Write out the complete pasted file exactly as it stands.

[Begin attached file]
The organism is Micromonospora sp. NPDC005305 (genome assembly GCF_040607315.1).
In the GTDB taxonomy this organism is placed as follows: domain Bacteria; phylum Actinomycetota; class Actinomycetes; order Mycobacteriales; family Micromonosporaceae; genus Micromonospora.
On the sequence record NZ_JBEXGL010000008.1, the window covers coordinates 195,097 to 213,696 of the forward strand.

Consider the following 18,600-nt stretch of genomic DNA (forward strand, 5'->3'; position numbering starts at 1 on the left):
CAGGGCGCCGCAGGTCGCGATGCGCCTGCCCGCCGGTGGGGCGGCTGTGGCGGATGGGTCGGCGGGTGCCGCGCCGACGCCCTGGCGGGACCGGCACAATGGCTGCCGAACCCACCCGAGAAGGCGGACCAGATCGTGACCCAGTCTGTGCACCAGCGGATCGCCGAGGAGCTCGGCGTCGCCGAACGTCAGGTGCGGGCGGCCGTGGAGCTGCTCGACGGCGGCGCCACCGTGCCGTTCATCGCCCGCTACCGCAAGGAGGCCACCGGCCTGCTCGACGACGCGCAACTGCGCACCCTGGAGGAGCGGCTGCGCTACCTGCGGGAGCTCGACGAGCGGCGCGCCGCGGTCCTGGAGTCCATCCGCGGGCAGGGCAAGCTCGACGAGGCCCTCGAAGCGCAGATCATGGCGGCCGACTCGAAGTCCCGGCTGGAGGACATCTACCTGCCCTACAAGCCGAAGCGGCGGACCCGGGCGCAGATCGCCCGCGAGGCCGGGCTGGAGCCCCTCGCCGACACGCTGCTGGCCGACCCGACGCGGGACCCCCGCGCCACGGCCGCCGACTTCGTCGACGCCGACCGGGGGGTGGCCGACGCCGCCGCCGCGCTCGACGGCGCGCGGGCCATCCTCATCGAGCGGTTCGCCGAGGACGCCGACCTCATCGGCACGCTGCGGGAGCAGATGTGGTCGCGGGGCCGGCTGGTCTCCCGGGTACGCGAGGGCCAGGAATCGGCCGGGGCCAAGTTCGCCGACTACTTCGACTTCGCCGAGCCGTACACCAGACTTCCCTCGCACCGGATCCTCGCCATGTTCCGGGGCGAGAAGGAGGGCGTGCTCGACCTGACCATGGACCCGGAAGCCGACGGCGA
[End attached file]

The organism is Micromonospora sp. NPDC005305 (genome assembly GCF_040607315.1).
In the GTDB taxonomy this organism is placed as follows: domain Bacteria; phylum Actinomycetota; class Actinomycetes; order Mycobacteriales; family Micromonosporaceae; genus Micromonospora.
On the sequence record NZ_JBEXGL010000008.1, the window covers coordinates 195,097 to 213,696 of the forward strand.

Consider the following 18,600-nt stretch of genomic DNA (forward strand, 5'->3'; position numbering starts at 1 on the left):
CAGGGCGCCGCAGGTCGCGATGCGCCTGCCCGCCGGTGGGGCGGCTGTGGCGGATGGGTCGGCGGGTGCCGCGCCGACGCCCTGGCGGGACCGGCACAATGGCTGCCGAACCCACCCGAGAAGGCGGACCAGATCGTGACCCAGTCTGTGCACCAGCGGATCGCCGAGGAGCTCGGCGTCGCCGAACGTCAGGTGCGGGCGGCCGTGGAGCTGCTCGACGGCGGCGCCACCGTGCCGTTCATCGCCCGCTACCGCAAGGAGGCCACCGGCCTGCTCGACGACGCGCAACTGCGCACCCTGGAGGAGCGGCTGCGCTACCTGCGGGAGCTCGACGAGCGGCGCGCCGCGGTCCTGGAGTCCATCCGCGGGCAGGGCAAGCTCGACGAGGCCCTCGAAGCGCAGATCATGGCGGCCGACTCGAAGTCCCGGCTGGAGGACATCTACCTGCCCTACAAGCCGAAGCGGCGGACCCGGGCGCAGATCGCCCGCGAGGCCGGGCTGGAGCCCCTCGCCGACACGCTGCTGGCCGACCCGACGCGGGACCCCCGCGCCACGGCCGCCGACTTCGTCGACGCCGACCGGGGGGTGGCCGACGCCGCCGCCGCGCTCGACGGCGCGCGGGCCATCCTCATCGAGCGGTTCGCCGAGGACGCCGACCTCATCGGCACGCTGCGGGAGCAGATGTGGTCGCGGGGCCGGCTGGTCTCCCGGGTACGCGAGGGCCAGGAATCGGCCGGGGCCAAGTTCGCCGACTACTTCGACTTCGCCGAGCCGTACACCAGACTTCCCTCGCACCGGATCCTCGCCATGTTCCGGGGCGAGAAGGAGGGCGTGCTCGACCTGACCATGGACCCGGAAGCCGACGGCGA